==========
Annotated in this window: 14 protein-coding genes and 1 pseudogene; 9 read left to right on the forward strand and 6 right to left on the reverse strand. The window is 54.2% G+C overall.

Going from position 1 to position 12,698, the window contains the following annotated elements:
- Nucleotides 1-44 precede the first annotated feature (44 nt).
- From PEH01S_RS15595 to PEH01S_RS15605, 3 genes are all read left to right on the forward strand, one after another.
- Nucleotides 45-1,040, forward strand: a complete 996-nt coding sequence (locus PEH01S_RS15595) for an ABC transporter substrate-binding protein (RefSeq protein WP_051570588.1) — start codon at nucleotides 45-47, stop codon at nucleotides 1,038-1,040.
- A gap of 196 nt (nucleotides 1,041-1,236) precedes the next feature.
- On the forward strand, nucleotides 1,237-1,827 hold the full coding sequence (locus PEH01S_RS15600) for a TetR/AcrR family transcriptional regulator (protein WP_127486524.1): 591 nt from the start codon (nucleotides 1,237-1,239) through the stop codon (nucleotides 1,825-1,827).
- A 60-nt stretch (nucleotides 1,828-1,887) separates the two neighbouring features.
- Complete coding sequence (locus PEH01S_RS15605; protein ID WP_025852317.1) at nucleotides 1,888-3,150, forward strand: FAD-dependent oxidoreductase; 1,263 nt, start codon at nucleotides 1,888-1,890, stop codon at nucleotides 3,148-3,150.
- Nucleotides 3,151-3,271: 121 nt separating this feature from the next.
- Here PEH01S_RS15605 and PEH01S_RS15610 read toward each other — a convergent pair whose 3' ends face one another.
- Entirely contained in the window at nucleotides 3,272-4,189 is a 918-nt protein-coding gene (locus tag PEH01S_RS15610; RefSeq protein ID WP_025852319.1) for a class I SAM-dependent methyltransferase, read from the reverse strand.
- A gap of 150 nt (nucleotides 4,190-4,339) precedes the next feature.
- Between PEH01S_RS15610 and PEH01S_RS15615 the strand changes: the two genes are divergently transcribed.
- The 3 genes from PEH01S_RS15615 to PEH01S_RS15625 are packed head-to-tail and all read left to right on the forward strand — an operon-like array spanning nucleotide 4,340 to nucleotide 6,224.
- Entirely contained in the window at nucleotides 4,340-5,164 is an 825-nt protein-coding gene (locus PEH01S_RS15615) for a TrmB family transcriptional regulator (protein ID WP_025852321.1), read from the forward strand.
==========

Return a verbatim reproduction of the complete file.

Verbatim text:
Annotated in this window: 14 protein-coding genes and 1 pseudogene; 9 read left to right on the forward strand and 6 right to left on the reverse strand. The window is 54.2% G+C overall.

Going from position 1 to position 12,698, the window contains the following annotated elements:
- Nucleotides 1-44 precede the first annotated feature (44 nt).
- From PEH01S_RS15595 to PEH01S_RS15605, 3 genes are all read left to right on the forward strand, one after another.
- Nucleotides 45-1,040, forward strand: a complete 996-nt coding sequence (locus PEH01S_RS15595) for an ABC transporter substrate-binding protein (RefSeq protein WP_051570588.1) — start codon at nucleotides 45-47, stop codon at nucleotides 1,038-1,040.
- A gap of 196 nt (nucleotides 1,041-1,236) precedes the next feature.
- On the forward strand, nucleotides 1,237-1,827 hold the full coding sequence (locus PEH01S_RS15600) for a TetR/AcrR family transcriptional regulator (protein WP_127486524.1): 591 nt from the start codon (nucleotides 1,237-1,239) through the stop codon (nucleotides 1,825-1,827).
- A 60-nt stretch (nucleotides 1,828-1,887) separates the two neighbouring features.
- Complete coding sequence (locus PEH01S_RS15605; protein ID WP_025852317.1) at nucleotides 1,888-3,150, forward strand: FAD-dependent oxidoreductase; 1,263 nt, start codon at nucleotides 1,888-1,890, stop codon at nucleotides 3,148-3,150.
- Nucleotides 3,151-3,271: 121 nt separating this feature from the next.
- Here PEH01S_RS15605 and PEH01S_RS15610 read toward each other — a convergent pair whose 3' ends face one another.
- Entirely contained in the window at nucleotides 3,272-4,189 is a 918-nt protein-coding gene (locus tag PEH01S_RS15610; RefSeq protein ID WP_025852319.1) for a class I SAM-dependent methyltransferase, read from the reverse strand.
- A gap of 150 nt (nucleotides 4,190-4,339) precedes the next feature.
- Between PEH01S_RS15610 and PEH01S_RS15615 the strand changes: the two genes are divergently transcribed.
- The 3 genes from PEH01S_RS15615 to PEH01S_RS15625 are packed head-to-tail and all read left to right on the forward strand — an operon-like array spanning nucleotide 4,340 to nucleotide 6,224.
- Entirely contained in the window at nucleotides 4,340-5,164 is an 825-nt protein-coding gene (locus PEH01S_RS15615) for a TrmB family transcriptional regulator (protein ID WP_025852321.1), read from the forward strand.